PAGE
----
Mubarak has since ran Egypt under something called Emergency Law for three decades (because angry citizens have wanted to kill him), essentially suppressing perhaps the best-educated populace in the Muslim world. And U.S. foreign policy has encouraged this, quite frankly because Uncle Sam needed friends in said Muslim world.
So for those of you who didn’t know, and always wondered where hostility towards the west came from, pay attention now. We’re living it. This isn’t an anti-American argument. It’s the latest history lesson from the Middle East.
Chris Bosh’s latest jab at the city of Toronto, or Canada in general, seems to indicate that the man who needs to be more famous than he really is has some lingering issues about what’s been said about him since he departed for Miami. Now cable TV has become newsworthy.
Seems his condo in Toronto was a BellExpressVu building, meaning he had no NBA League Pass. Given his income level, if it was such a problem, it begs the question of why he just didn’t move to a different condo. But this isn’t a real complaint, it’s just something else Bosh felt he needed to talk about. In this lightning-fast media era, famous people need a stream of talking points to help keep them relevant.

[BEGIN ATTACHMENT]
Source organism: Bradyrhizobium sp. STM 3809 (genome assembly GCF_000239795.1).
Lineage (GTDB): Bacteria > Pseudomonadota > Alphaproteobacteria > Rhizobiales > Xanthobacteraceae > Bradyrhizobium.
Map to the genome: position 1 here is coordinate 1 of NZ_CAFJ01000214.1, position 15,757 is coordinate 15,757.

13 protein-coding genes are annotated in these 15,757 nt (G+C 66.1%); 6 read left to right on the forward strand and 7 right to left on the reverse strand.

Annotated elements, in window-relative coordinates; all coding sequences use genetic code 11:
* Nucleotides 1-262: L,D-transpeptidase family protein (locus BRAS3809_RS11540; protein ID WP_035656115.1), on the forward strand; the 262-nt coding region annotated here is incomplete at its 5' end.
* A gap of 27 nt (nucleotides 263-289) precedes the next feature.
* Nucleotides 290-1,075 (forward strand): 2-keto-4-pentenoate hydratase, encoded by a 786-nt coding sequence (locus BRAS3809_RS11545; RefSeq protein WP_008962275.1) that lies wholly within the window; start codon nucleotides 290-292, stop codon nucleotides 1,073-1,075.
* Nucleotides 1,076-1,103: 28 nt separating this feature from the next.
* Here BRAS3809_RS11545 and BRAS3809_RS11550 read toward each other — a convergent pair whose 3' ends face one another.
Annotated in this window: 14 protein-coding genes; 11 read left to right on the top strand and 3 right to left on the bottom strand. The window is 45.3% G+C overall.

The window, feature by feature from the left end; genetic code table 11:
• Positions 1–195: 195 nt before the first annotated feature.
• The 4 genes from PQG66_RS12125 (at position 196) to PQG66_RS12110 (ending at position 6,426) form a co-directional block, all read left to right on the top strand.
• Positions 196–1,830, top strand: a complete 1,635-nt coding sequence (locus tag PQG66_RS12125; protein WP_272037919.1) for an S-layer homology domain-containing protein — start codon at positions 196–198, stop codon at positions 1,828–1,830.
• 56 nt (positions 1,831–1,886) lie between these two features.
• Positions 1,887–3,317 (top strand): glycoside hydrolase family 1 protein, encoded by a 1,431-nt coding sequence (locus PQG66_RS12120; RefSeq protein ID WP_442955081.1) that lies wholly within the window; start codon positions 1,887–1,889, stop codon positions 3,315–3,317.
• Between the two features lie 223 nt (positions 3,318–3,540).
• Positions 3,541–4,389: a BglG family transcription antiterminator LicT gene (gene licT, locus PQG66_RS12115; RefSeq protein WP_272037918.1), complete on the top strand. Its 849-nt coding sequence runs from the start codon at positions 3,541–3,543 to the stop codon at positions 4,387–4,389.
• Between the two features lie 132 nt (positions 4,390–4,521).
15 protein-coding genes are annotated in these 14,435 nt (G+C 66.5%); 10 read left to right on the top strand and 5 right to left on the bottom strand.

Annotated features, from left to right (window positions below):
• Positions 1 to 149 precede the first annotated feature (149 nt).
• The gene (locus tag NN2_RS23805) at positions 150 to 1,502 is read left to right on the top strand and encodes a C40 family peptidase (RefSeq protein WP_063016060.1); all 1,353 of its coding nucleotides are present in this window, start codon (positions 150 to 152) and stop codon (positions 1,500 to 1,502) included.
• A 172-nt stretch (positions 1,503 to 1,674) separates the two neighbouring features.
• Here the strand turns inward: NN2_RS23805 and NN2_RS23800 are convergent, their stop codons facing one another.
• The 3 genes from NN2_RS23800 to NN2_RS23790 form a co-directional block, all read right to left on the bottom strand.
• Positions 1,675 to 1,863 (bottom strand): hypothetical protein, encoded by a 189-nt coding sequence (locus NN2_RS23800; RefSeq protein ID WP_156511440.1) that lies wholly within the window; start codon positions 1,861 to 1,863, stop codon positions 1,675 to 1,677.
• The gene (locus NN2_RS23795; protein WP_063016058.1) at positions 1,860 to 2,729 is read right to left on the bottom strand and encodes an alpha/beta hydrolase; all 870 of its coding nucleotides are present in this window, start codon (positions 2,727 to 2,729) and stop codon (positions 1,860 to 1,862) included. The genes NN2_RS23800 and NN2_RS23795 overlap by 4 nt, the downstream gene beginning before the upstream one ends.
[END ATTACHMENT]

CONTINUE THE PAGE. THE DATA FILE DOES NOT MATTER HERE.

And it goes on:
Now I certainly am not going to defend Bosh, but I’ve discussed this issue before. While he didn’t say it exactly, what I suspect he had an issue with was that there was no ESPN. One of the biggest complaints Americans of any profession have about living in Canada is not having ESPN. Does it make them babies if they whine about it and move back because of it? Yes, of course. Canadians give up all sorts of Canadiana when they move south by the thousands per year. Less hockey, no Tim Hortons in all but a few states, no health care unless your company pays for it.
However in this case we’re talking about professional athletes, men who have been coddled and treated like royalty since high school. No ESPN? That’s not good. I can even somewhat appreciate where they come from — a black guy from Dallas doesn’t necessarily want to sit through 15 minutes of NHL highlights on TSN or Sportsnet before he gets anything related to the NBA, NFL or whatever.
But given that this is an age where you can get highlights of anything on your iPhone in a matter of seconds, Bosh’s whining, and previous knock about a lack of U.S. TV coverage of the Raptors shows his media sensibility is shockingly dated for a man who desperately needs to be a media star. And his ego will never embrace the fact that his game and physical dimensions as a power forward isn’t always a marketable top-5 star commodity. But at the same time, that’s why you’re a third fiddle now Chris. The league, NBC and ESPN desperately tried to make Vince Carter that guy when he played in Toronto, but Vince just wasn’t interested in playing basketball.